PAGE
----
7. Regarding the standards set for sufficiency of disclosure, the appellant referred to decision T 10/86 of 1 September 1988. However, this decision relates to a situation where the only means disclosed for solving the technical problem was considered unsuitable, i.e. non-working, and alternative means were not available to the skilled man on the basis of his general knowledge. Contrary to this, the patent under appeal discloses a working embodiment in example 4, it lists several alternative embodiments in examples 1 to 3, and it suggests a number of strains suitable for the claimed use (paragraphs [0016] and [0017]).

The appellant also referred to decision T 32/85 of 5 June 1986 relating to a case where the skilled person, trying to achieve a functionally defined result, had to establish numerous parameters by trial and error. This was considered an undue burden. In the present case, there is only one parameter which in the board's view can be readily assessed by several methods (see point 5 above).

Finally, the appellant also referred to decision T 608/07 of 27 April 2009 in which a limiting functional term was found to be unclear to such an extent that the skilled person did not know when he was working within the area of the claim. This was the consequence of multiple definitions of the limiting term leading to contradictory results depending on the definition used. In the present case, the board cannot recognize any contradictory definitions that could render ambiguous whether the interaction between IIA**(Glc) and MalK is reduced or eliminated.

The board concludes that the case law of the Boards of Appeal, relied on by the appellant to substantiate its arguments does not apply to the present case.

8. According to established case law of the Boards of Appeal the objection based on lack of sufficient disclosure presupposes that there are serious doubts, substantiated by verifiable facts. The mere fact that a claim is broad is not in itself a ground for considering the patent as not complying with the requirement of sufficient disclosure under Article 83 EPC (cf. decision T 19/90 OJ EPO 1990, 476, point 3.3 of the reasons).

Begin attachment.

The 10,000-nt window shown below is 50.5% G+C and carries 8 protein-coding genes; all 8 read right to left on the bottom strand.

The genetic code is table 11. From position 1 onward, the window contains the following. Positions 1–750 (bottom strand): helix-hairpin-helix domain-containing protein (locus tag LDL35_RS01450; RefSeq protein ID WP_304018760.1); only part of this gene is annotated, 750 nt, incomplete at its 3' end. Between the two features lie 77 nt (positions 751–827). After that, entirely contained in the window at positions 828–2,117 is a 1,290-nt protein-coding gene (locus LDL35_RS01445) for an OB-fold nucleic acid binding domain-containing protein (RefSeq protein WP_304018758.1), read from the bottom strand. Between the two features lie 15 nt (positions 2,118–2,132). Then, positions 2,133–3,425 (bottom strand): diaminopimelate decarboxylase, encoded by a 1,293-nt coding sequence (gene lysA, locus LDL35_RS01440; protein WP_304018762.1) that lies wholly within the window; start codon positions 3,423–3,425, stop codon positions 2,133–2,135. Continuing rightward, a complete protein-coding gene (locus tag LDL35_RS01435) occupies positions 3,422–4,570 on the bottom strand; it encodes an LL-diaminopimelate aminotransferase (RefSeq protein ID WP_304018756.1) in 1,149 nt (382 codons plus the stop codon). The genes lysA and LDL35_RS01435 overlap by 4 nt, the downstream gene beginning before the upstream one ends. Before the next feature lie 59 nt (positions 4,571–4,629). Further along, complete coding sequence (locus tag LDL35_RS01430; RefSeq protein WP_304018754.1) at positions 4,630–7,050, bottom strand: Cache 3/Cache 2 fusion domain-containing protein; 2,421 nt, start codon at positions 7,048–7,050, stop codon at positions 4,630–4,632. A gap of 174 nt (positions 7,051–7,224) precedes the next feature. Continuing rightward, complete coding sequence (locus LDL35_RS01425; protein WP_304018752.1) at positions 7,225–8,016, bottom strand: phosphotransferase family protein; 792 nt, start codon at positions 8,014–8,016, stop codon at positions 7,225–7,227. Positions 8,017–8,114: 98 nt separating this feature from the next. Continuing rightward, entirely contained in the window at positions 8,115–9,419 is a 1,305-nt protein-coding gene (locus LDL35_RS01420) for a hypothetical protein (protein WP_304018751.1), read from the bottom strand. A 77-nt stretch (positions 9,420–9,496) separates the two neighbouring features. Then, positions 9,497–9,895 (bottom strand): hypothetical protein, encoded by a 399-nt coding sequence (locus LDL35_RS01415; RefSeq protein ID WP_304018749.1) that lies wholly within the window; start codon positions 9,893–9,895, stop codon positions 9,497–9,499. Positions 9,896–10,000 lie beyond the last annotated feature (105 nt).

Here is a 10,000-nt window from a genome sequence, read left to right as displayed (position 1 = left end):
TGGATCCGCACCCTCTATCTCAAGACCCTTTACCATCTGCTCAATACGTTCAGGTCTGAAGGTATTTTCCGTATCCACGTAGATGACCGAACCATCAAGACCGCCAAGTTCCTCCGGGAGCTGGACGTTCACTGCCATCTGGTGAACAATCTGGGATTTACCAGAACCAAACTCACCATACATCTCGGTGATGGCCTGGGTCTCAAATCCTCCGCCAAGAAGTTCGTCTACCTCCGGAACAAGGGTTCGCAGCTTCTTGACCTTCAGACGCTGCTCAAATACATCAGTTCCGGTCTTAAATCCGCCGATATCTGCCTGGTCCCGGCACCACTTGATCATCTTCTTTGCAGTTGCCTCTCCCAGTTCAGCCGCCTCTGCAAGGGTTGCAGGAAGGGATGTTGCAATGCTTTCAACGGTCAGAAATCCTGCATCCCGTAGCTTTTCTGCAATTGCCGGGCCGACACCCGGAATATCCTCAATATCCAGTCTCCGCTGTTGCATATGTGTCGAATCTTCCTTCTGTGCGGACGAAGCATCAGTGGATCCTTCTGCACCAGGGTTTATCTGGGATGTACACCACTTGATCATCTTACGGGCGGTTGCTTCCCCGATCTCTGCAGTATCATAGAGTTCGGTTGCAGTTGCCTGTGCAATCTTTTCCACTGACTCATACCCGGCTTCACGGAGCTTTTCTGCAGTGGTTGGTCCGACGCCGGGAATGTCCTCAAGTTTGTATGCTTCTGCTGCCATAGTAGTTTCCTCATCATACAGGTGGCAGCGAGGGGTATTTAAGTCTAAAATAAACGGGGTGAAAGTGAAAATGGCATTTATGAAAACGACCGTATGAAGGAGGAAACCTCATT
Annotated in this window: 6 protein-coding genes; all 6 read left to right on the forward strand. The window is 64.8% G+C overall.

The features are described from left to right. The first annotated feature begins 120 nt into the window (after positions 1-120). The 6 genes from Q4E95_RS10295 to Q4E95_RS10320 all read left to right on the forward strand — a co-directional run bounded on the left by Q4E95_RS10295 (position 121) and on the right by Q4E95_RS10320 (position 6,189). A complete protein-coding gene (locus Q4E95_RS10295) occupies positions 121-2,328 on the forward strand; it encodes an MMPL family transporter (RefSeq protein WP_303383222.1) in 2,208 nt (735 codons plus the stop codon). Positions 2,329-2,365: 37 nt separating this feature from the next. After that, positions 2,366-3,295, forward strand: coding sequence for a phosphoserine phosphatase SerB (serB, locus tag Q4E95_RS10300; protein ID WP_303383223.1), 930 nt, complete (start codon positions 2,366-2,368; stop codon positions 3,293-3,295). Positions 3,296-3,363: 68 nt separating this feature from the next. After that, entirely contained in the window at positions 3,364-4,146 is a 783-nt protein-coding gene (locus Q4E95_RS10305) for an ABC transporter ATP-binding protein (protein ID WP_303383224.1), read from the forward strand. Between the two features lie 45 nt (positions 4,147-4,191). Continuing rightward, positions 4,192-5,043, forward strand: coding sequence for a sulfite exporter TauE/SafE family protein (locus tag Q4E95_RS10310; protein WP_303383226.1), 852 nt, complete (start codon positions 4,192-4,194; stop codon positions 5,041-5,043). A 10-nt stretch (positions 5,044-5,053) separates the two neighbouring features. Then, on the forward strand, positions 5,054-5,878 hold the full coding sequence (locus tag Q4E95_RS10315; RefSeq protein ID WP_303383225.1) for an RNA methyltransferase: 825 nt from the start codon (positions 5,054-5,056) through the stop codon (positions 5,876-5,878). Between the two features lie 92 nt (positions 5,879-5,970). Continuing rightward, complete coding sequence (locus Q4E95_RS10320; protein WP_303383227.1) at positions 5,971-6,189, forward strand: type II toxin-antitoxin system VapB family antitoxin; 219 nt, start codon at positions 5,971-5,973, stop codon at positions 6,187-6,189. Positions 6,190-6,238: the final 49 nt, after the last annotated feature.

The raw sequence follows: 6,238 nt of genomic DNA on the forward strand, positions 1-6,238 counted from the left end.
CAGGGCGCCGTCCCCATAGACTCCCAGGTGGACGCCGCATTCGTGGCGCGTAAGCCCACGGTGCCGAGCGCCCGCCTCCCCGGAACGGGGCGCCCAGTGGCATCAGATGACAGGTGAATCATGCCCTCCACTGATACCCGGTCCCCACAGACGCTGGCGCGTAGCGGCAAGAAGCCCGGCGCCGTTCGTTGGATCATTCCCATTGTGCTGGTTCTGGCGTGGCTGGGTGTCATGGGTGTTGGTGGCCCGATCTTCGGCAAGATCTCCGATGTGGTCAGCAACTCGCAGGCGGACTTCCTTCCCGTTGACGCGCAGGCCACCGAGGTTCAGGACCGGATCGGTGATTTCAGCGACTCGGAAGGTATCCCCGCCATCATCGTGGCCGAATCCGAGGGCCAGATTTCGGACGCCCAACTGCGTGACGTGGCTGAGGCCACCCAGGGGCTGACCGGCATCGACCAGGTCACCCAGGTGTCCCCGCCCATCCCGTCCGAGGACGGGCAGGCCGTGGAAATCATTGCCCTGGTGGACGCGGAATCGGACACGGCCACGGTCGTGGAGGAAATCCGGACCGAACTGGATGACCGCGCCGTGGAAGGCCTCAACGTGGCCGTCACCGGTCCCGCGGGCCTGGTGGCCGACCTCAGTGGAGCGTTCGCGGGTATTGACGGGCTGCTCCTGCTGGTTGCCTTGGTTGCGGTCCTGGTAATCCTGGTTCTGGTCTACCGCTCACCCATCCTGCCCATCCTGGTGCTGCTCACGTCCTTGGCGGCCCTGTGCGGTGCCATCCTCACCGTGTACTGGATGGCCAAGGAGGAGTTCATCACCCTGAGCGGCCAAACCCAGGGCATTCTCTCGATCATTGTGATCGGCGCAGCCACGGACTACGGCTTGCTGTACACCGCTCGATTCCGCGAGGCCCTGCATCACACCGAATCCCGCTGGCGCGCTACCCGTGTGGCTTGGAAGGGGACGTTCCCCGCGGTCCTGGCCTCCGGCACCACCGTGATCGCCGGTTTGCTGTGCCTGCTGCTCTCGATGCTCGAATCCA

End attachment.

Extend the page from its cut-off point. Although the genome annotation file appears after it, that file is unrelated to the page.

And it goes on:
No such verifiable facts leading to serious doubts are identified by the Board in the present case. Therefore it decides that the requirements of Article 83 EPC are met.

Article 56 EPC

9. Claim 1 refers to a method for producing an L-amino acid utilizing a microorganism (see section II above).

10. In accordance with the problem and solution approach and the relevant case law developed by the Boards of Appeal, the closest prior art which provides the best starting point for assessing inventive step should be prior art conceived for the same purpose or aiming at the same objective as the claimed invention (cf. Case Law of the boards of Appeal of the European Patent Office, 6th edition 2010, Chapter I.D.3.1).

None of the prior art documents (D1) to (D10) relates to the production of amino acids. Document (D2), which the appellant considered to represent the closest prior art, describes the regulation of the maltose uptake system in E. coli. It discloses an analysis of MalK mutants insensitive to inducer exclusion through their interaction with IIA**(Glc). Document (D2), as well as documents (D1) and (D3) to (D10), does not however mention the production of L-amino acids.

On the other hand, the production of L-amino acids by microorganisms and especially by E. coli, is well known in the art, as e.g. demonstrated by the patent documents listed in paragraph [0017] of the patent in suit.

The board considers the disclosure in the documents cited in paragraph [0017] of the present patent, which obviously belongs to the general knowledge of a person skilled in the art of microbial L-amino acid production, to be more relevant and thus closer related to the claimed subject-matter than the disclosure in document (D2) or in any of the other prior art documents on file.

11. In the present case it is therefore appropriate to apply considerations developed by the boards of appeal for cases in which none of the cited prior art documents relates to the same purpose as the claimed invention. In such cases, it is extremely important not to formulate the problem in terms containing pointers to the solution (cf. decision T 644/97 of 22 April 1999; point 2.6.1 of the reasons of decision).

Bearing this in mind, the board defines the technical problem underlying the present invention as the provision of a method for the production of L-amino acids by using microorganisms having an improved ability to assimilate oligosaccharides.